With Moon, the question becomes not whether the engagement ring counts as his property, but whether or not him surrendering the ring will cost him more than it will help him. If Moon can prove that liquidating the engagement ring would be a constructive fraudulent transfer, then he might be able to retain the ring.
But what specifically counts as a constructive fraudulent transfer? Under §548, a bankruptcy trustee must establish that the debtor had interest in the property, that the transfer of interest occurred within two years of filing the initial bankruptcy prepetition, that the debtor was insolvent at time of transfer or became insolvent as result thereof, and that the debtor received less than reasonably equivalent value for interest transferred. All four qualifications must be met.
We have confirmed that Moon owns the ring, making it his property, and that the ring was given within two years of filing the initial bankruptcy prepetition. In order for Moon to keep his engagement ring in a Chapter 7 Bankruptcy, we would need to prove the following two qualifiers: if he was insolvent as the time of transfer or as a result of transfer and that the debtor received less than reasonably equivalent value for the ring.
Insolvent and Equivalent Exchange
The term “insolvent” is defined in bankruptcy law as if “the sum of the debtor's debts is greater than all of the debtor's assets, at a fair valuation.” N.J.S.A. 25:2–23(a). In order to determine this, this begs the question: if Moon were to liquidate his engagement ring, would he lose equity or gain equity? What will he lose by selling his $30,000 engagement ring?
One thing worth considering is this: is the prospect of a loving, legal bond between two people for as long as they both shall live equity in a bankruptcy case? As it turns out, no. Love and affection are not recognized as currency by the bankruptcy court.
In re Kelsey, 270 B.R. 776, (B.A.P. 10th Cir. 2001), a debtor-husband was put under the crosshairs of the court when he argued transferring funds to his wife’s account – who was not filing for bankruptcy – counted as a fraudulent transfer. [this is a bit confusing – is he arguing that it was not a fraudulent transfer?] The wife made the argument that, because she had quit her job, her foregoing employment to become the caretaker of her family functioned as the “unperformed promise to furnish support to the debtor or a relative of the debtor” because it included present and past support, not a mere promise of future support. The court concluded that marriage “value is limited to economic or monetary consideration, and that the care and comfort one receives from a martial relationship does not qualify.” Unfulfilled future promise does not qualify as a quantifiable value. Therefore, the case in question could not be a fraudulent transfer.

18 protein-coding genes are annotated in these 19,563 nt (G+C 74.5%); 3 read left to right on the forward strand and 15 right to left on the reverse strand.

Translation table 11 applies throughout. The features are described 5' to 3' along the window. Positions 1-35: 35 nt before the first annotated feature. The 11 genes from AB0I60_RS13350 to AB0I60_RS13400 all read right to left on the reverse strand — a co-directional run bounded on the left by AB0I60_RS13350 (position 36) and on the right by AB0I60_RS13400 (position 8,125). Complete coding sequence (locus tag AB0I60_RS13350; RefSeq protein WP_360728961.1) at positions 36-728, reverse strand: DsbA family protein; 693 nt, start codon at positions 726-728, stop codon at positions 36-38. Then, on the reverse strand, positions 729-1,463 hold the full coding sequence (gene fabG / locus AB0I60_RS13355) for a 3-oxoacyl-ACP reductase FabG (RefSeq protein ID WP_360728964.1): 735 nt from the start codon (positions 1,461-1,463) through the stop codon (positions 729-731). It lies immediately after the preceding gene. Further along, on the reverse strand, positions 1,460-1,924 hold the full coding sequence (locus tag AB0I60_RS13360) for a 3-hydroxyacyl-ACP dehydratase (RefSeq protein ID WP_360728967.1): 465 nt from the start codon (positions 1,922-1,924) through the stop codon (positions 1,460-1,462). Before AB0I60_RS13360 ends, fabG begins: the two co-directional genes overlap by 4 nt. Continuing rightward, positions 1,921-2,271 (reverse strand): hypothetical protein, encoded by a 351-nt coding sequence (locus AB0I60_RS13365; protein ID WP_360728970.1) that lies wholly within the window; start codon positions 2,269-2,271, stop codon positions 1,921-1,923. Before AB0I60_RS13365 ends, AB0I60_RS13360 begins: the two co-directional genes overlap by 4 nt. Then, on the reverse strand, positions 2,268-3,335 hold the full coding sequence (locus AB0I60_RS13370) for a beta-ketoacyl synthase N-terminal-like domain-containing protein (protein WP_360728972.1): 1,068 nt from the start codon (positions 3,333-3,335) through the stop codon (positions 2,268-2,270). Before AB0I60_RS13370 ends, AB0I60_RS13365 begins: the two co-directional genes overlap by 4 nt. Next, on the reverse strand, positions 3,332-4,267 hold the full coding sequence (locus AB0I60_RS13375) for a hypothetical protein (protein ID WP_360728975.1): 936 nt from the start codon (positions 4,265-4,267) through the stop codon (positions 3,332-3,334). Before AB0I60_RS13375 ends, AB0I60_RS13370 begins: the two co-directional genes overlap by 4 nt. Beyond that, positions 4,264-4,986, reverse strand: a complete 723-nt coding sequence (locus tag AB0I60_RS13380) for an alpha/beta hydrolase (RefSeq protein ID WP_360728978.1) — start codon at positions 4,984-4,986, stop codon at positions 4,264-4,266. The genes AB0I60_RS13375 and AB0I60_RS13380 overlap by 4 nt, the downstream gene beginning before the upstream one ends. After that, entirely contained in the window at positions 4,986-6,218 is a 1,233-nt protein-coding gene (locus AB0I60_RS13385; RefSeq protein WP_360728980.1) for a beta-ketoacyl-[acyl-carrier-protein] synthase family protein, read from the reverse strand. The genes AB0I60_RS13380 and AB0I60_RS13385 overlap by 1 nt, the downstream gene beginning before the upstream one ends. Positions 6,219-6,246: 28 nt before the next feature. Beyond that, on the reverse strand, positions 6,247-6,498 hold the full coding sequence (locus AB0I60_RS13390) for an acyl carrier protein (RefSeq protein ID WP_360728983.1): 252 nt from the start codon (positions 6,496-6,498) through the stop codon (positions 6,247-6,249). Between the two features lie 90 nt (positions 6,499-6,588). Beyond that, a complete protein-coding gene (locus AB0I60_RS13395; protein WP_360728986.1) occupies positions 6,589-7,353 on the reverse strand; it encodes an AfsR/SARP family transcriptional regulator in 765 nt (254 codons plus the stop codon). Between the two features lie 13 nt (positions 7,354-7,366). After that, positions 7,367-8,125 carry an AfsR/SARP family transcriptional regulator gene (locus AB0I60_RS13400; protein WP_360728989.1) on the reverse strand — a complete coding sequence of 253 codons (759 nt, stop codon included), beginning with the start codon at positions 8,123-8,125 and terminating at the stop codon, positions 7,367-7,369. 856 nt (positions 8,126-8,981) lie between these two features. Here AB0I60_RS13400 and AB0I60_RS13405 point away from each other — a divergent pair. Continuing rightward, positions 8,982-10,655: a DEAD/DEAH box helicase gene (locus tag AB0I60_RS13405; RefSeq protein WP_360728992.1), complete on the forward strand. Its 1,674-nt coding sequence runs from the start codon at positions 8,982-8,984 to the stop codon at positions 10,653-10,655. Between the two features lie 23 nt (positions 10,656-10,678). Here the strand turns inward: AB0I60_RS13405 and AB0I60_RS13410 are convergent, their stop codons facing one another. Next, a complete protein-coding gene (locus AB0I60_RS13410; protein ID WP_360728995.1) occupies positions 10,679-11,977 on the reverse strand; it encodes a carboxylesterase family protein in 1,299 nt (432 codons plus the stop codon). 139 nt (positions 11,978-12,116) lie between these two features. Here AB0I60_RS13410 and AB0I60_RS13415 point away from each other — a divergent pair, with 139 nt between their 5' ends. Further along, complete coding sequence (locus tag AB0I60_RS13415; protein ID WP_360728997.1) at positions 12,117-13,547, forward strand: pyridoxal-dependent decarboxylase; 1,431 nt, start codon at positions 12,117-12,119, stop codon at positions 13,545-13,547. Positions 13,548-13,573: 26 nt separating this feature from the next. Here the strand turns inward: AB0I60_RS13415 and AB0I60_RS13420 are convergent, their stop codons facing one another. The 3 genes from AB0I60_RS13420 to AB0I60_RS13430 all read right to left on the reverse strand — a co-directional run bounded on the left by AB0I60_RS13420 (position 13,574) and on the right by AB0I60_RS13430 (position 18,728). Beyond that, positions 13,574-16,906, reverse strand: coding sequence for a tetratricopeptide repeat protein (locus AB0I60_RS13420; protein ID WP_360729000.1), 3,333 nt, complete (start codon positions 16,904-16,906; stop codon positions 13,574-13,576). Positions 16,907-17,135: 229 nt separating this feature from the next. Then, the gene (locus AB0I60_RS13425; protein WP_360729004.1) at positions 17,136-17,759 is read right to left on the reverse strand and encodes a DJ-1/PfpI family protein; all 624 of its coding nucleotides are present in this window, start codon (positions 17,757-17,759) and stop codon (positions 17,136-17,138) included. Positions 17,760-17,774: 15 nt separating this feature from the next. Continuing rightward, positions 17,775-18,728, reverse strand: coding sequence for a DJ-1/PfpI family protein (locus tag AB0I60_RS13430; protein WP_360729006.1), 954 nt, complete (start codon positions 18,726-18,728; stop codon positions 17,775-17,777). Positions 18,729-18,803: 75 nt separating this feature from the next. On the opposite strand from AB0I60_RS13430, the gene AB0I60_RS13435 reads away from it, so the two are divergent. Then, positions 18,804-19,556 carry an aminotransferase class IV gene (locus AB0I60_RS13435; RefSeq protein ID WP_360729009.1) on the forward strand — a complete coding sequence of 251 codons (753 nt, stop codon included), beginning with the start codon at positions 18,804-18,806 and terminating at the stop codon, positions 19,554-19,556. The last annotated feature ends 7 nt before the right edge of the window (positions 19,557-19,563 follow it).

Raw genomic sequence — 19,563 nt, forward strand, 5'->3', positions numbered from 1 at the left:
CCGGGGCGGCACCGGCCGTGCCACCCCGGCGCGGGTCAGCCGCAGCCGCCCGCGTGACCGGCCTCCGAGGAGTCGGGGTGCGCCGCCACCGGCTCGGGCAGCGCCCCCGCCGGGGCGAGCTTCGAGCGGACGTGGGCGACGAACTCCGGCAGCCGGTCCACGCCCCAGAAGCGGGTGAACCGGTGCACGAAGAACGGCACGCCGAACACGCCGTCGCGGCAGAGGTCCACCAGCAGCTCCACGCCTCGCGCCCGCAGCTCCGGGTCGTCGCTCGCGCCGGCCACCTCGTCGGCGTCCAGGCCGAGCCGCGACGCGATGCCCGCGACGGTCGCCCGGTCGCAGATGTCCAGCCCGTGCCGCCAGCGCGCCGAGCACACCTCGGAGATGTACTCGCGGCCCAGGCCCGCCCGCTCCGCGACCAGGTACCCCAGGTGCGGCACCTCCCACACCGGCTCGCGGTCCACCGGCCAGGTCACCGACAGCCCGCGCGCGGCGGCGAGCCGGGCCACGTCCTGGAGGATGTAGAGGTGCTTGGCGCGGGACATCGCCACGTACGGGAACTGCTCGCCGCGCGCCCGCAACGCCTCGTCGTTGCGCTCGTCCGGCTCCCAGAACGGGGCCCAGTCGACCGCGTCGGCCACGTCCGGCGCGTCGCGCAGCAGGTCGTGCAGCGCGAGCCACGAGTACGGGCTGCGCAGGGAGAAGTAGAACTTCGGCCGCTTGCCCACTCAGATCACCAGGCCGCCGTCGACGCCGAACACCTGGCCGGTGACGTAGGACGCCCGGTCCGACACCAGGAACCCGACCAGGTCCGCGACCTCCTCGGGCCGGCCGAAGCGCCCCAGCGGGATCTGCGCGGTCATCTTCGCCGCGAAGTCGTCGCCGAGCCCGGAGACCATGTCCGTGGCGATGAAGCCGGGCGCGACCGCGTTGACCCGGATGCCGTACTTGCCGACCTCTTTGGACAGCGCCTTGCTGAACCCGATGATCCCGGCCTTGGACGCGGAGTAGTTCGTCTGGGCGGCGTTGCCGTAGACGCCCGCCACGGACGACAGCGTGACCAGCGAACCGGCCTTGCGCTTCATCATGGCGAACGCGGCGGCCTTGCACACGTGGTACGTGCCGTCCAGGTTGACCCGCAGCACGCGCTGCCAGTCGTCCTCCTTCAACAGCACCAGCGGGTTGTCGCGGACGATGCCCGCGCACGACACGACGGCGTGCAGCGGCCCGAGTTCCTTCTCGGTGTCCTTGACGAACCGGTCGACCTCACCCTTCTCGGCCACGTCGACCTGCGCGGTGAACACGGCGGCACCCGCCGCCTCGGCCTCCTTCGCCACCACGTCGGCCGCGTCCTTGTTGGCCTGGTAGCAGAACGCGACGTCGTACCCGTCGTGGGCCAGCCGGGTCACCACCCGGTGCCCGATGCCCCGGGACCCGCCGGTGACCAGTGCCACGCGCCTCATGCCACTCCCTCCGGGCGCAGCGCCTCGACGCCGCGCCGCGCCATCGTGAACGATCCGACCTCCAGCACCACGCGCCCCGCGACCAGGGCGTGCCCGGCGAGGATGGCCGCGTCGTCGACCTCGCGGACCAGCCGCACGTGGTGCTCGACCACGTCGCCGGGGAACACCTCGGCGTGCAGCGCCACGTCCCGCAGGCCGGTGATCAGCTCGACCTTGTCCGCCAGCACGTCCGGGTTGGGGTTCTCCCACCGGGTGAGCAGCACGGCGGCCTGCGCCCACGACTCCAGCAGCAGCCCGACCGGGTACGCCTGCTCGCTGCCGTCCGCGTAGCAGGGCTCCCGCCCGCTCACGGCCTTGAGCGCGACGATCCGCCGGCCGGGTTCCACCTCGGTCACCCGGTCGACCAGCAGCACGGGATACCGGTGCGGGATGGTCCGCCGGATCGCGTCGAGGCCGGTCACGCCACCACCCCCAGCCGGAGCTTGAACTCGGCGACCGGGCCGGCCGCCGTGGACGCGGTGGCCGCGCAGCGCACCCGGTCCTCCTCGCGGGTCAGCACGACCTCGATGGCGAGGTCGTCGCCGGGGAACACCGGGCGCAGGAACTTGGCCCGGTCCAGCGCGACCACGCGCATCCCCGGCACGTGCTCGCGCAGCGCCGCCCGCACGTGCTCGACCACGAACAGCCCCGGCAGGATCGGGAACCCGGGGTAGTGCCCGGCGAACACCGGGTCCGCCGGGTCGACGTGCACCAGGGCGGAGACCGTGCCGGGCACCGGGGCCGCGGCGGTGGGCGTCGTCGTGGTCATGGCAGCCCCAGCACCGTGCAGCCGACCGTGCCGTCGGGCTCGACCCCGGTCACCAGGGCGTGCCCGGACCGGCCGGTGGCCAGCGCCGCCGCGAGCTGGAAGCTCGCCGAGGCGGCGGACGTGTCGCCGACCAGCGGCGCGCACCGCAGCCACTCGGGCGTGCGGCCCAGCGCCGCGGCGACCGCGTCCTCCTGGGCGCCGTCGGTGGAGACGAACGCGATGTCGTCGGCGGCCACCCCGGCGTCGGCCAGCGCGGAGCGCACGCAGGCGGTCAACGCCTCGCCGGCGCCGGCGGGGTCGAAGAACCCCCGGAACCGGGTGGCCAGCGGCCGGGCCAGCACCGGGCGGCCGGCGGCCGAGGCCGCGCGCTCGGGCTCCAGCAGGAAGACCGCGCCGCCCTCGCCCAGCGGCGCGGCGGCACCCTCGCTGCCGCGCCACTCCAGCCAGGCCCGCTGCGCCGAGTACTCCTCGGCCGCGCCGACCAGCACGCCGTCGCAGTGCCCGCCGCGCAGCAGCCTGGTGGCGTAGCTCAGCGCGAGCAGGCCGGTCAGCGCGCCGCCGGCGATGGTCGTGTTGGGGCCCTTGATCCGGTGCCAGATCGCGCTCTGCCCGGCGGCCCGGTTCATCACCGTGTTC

This does not function as a one-to-one comparison with Moon’s situation. However, in the aforementioned case, the debtor and his wife attempted to present marriage as an unfulfilled promise of future work, but that work, as it had no monetary or economic value in the eyes of the court, meant nothing. As mentioned before, the ring exists as a conditional gift, one given under the mutually agreed promise of future marriage. Marriage is not financially weighed by love, but rather by one person’s decision to commit to a relationship. That makes sense, but how valuable is that service in the eyes of bankruptcy court?
It is almost impossible to determine the value of a marriage that has yet to exist. To further complicate matters, an engagement ring neither is proof of a binding contract to marriage nor does Moon require the $30,000 engagement ring to be married. He can be married regardless. However, even assuming the engagement ring was required for the marriage to commence, an unfulfilled promise, much as established in the prior legal suit, has no value in determining constructive fraudulent transfers.
By this logic, if the engagement ring remains a conditional gift, then Moon will no doubt need to turn it over to the trustee upon filing for Chapter 7 Bankruptcy. There remains, however, one solution.
Get Married, Then Bankruptcy
So long as the engagement ring remains a conditional gift, the law might require it to be turned over during the bankruptcy case. Therefore, the only logical solution – and the one that requires the least legal hurdles to pass through – is to just make the ring a plain, ordinary gift. The only way to do this is to fulfill the conditional promise the ring represents, making it a complete gift.
In short, Moon needs to get married.
The ring will only need to be turned over to the bankruptcy trustee upon filing for bankruptcy. However, Moon can prepare for Chapter 7 Bankruptcy before he files it. He can marry, and upon fulfilling the promise of the one engagement ring, turn it over to his life partner as a gift, then file for bankruptcy.
In circumstances like this, sometimes it is best to chase toward that happy ending in order to achieve a mutually satisfactory outcome. Though this may be harder depending on the various debts Moon owes and how urgently they must be paid. If there is a debt on Moon’s property, then the bankruptcy process might be staving off foreclosure or something worse. In cases like these, it might prove essential for bankruptcy to occur before the wedding can commence. If Moon were to engage in such an action, it’s possible he might lose the ring promised to his betrothed.
The attorneys at Scura, Wigfield, Heyer, Stevens & Cammarota LLP can help. Please call our offices to schedule a free consultation and hear your options.